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Save gas while checking out these Kansas City roadside attractions

Emily Standlee
The large fiberglass penguin, kangaroo, giraffe and elephant at Kansas City's Penguin Park were made by hand in the mid-1950s by engineer and craftsman Vernon Jones.

This list includes a possibly haunted winery, a popular location for wedding photo shoots, and of course, giant penguins.

As road trip season approaches, so increases the innate desire to burn rubber on America’s highways.

And even though we’re landlocked, the blacktop crisscrossing Missouri is dotted with all sorts of weird get-out-and-stretch situations, including ones that involve giant penguins and potentially haunted wineries (as long as you have a sober chauffeur).

If you can’t leave the city yet, you’ll find a “roadside” attraction on this list that’s located downtown. It’s so cool we couldn’t help but write about it.

There’s just one thing standing between you and putting the pedal to the metal — gas prices. Which is why these spots aren’t far from the Kansas City metro!

Penguin Park

First and foremost: giant penguins.

(And giraffes, elephants and kangaroos.)

Best suited for kids and kids at heart, Penguin Park is about five minutes from I-35 in the Northland.

The quirky green space was built as part of Lakewood Greenway in 1957 and held a single merry-go-round, fire engine replica and wooden bridge. All precursors for the humongous zoo animals populating it today.

Designed by Vernon Jones, project engineer for the city, Penguin Park houses several penguins, including a 25-foot-tall bird from 1965. When it began to show signs of wear and tear in 1989, Jones came out of retirement to fix the fiberglass friend. In 1996, park goers of all ages saved the giant penguin from destruction, instead renovating the park and keeping it in its proper home.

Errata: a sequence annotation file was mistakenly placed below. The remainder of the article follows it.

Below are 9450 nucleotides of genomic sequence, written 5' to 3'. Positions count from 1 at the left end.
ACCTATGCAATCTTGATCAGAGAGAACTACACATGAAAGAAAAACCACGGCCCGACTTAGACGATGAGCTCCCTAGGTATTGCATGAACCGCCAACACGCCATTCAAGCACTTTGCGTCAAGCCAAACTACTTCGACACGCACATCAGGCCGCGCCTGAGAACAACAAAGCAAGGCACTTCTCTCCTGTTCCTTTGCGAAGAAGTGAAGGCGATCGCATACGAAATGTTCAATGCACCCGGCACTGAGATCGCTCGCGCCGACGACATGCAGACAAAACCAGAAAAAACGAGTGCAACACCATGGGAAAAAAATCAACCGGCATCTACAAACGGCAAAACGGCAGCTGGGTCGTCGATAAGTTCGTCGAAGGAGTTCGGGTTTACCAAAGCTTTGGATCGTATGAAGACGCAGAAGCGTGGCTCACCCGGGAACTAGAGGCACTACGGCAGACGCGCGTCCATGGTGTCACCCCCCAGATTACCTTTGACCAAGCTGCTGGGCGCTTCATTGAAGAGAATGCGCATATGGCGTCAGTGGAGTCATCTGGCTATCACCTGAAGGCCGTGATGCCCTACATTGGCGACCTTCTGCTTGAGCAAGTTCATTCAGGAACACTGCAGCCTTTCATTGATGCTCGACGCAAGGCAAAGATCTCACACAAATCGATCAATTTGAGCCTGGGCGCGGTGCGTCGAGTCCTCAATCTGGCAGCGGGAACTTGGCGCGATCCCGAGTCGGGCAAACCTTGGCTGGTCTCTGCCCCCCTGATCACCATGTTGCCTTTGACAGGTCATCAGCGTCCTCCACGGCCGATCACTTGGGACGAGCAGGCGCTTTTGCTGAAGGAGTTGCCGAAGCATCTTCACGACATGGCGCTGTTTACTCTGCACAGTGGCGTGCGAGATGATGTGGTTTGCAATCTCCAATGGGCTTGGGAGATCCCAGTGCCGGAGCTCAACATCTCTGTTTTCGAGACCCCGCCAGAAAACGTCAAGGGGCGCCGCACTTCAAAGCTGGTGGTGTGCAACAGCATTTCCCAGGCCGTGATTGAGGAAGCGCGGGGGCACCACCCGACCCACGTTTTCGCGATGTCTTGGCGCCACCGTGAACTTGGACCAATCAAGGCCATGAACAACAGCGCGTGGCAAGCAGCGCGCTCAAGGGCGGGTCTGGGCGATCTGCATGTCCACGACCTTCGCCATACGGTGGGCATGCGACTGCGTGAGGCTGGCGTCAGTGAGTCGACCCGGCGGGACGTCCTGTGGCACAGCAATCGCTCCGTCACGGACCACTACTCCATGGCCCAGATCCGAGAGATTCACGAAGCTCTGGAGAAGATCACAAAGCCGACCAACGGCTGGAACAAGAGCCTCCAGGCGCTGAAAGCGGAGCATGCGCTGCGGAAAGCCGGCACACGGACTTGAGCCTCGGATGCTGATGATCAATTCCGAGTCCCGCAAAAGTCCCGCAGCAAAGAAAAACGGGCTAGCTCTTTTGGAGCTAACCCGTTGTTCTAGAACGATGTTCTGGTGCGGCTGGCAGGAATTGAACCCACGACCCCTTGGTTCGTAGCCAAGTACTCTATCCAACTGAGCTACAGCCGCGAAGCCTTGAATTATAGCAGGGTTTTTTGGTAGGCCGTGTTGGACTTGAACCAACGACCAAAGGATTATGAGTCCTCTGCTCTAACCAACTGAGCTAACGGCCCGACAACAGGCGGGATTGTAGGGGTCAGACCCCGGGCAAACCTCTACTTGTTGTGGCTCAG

Penguin Park: 4124 N.E. Vivion Road, Kansas City, Missouri

Belvoir Winery and Inn

Emily Standlee
The grounds of Belvoir Winery and Inn were once home to a fraternal organization known as the Missouri International Order of Odd Fellows.

A little south of Liberty, take a pit stop or stay overnight at the historic Belvoir Winery and Inn. The collection of brick buildings sits 25 minutes from Kansas City and 10 minutes from I-35.

Though only one of four on-site structures is currently operational, the complex is a good example of turn-of-the-century Jacobethan Revival architecture. Guests can purchase wine from a bar within the main building (which was once an orphanage), sit out on the sprawling side porch or view a human skeleton on display.

Wait. What? Why is there a skeleton in a winery?

The grounds were once home to a fraternal organization known as the Missouri International Order of Odd Fellows. The group dedicated itself to humanitarian work, giving “aid, assistance and comfort to its members and their families.” That included burying the dead. There’s even a cemetery within walking distance of the main building.

According to the winery’s website, the IOOF is “a secret society” with “its own system of rites and passwords.” Spooky. If you’re dying to explore the other buildings — one of which is an old hospital with furniture still inside — Belvoir offers themed paranormal weekends, investigations and mystery dinners.

Belvoir Winery and Inn: 1325 Odd Fellows Road, Liberty, Missouri

The Needle and Button

Emily Standlee